NASHVILLE, January 20, 1864.
Brigadier General ROBERT ALLEN,
My visit to Louisville has to be deferred on account of news from the front, making it necessary for me to go there. Is it possible to get additional rolling-stock forward? Foster must be supplied almost exclusively henceforth by this route.
U. S. GRANT,
HEADQUARTERS DEPARTMENT OF THE CUMBERLAND,
Chattanooga, January 20, 1864.
The following dispatch just received via Nashville from General Dodge:
PULASKI, January 19, 1864.
A force of mine started from 6 miles west of Florence yesterday. They found one regiment of Roddey's on this side of the Tennessee foraging. All reports of prisoners, scouts, and citizens show that Roddey has and is building flats and hiding them in Little Bear Creek, where he now has over twenty; also in spring and Town Creeks, with one near Courtland. He has several in each of these creeks, and has been over two months building them. Roddey has about 1,600 effective men.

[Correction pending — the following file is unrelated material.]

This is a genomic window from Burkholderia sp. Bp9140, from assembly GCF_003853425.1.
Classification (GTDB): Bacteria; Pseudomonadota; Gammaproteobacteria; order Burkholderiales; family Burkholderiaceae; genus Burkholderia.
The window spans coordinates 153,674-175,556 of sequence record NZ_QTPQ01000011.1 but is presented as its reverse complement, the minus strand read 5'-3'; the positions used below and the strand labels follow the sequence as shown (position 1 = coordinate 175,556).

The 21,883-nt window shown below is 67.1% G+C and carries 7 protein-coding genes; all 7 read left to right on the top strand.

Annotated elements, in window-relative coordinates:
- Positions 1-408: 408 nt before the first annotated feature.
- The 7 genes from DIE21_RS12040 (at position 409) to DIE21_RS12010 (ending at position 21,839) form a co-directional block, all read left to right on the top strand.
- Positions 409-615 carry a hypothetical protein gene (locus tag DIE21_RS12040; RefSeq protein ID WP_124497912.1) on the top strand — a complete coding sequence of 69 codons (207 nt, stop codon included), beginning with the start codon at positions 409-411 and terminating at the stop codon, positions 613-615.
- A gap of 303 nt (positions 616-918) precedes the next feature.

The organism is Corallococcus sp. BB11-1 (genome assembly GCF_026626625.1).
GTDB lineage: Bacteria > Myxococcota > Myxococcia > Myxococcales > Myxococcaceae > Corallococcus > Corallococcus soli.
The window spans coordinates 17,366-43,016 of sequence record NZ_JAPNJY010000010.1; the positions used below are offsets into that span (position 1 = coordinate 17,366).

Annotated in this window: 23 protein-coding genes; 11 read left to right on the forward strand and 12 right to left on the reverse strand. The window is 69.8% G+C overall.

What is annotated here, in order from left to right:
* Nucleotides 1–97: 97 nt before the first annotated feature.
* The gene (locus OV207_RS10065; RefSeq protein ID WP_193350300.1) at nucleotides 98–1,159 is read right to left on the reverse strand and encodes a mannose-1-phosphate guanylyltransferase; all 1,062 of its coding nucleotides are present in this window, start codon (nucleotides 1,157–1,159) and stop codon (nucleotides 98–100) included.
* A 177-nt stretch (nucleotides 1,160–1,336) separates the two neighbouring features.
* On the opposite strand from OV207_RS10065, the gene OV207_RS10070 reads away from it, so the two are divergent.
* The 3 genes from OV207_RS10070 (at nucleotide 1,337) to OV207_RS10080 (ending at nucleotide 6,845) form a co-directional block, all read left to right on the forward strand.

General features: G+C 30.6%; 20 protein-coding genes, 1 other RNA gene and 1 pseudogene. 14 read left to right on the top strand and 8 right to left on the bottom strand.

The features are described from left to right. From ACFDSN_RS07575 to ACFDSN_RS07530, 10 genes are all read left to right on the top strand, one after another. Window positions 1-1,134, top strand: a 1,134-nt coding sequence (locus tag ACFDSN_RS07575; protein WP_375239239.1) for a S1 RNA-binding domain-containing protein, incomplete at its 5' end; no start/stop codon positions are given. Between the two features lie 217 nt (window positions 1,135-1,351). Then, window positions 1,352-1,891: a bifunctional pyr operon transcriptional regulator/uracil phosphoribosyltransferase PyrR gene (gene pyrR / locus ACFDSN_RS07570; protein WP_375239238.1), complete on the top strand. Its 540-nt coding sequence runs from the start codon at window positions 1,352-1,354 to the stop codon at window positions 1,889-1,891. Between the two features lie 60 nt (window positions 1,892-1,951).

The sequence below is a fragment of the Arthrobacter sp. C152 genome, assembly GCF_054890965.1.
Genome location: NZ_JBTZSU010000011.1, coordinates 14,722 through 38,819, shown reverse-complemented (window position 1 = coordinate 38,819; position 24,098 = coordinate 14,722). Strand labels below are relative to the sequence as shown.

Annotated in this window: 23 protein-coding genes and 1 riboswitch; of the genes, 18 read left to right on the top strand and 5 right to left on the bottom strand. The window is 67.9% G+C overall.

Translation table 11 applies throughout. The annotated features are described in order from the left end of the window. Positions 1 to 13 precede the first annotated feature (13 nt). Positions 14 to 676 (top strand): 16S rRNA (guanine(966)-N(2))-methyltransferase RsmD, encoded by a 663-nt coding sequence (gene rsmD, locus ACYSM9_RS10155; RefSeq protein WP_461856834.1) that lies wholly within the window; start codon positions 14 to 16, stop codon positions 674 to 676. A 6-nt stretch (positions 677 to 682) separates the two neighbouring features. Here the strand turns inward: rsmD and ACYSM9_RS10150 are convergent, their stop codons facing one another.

G. M. DODGE,
You will organize an expedition at once of sufficient force and proceed without delay by the most practicable route and drive Roddey out from where he now is, and destroy all boats and materials you can find that might in any contingency be used by the enemy in crossing the Tennessee River.
By command of Major-General Thomas:
WM. D. WHIPPLE,
Brigadier-General and Assistant Adjutant-General.
January 20, 1864.
Major General U. S. GRANT,
Colonel Johnson with about 800 men is down in the Colbert Reserve, west of Florence; part of his force was in Lexington and Lawrenceburg yesterday. I think they are mostly after stock and forage.
I have no mounted forces except those left from the veterans, and they are too small to do much good. I will watch him pretty close.
G. M. DODGE,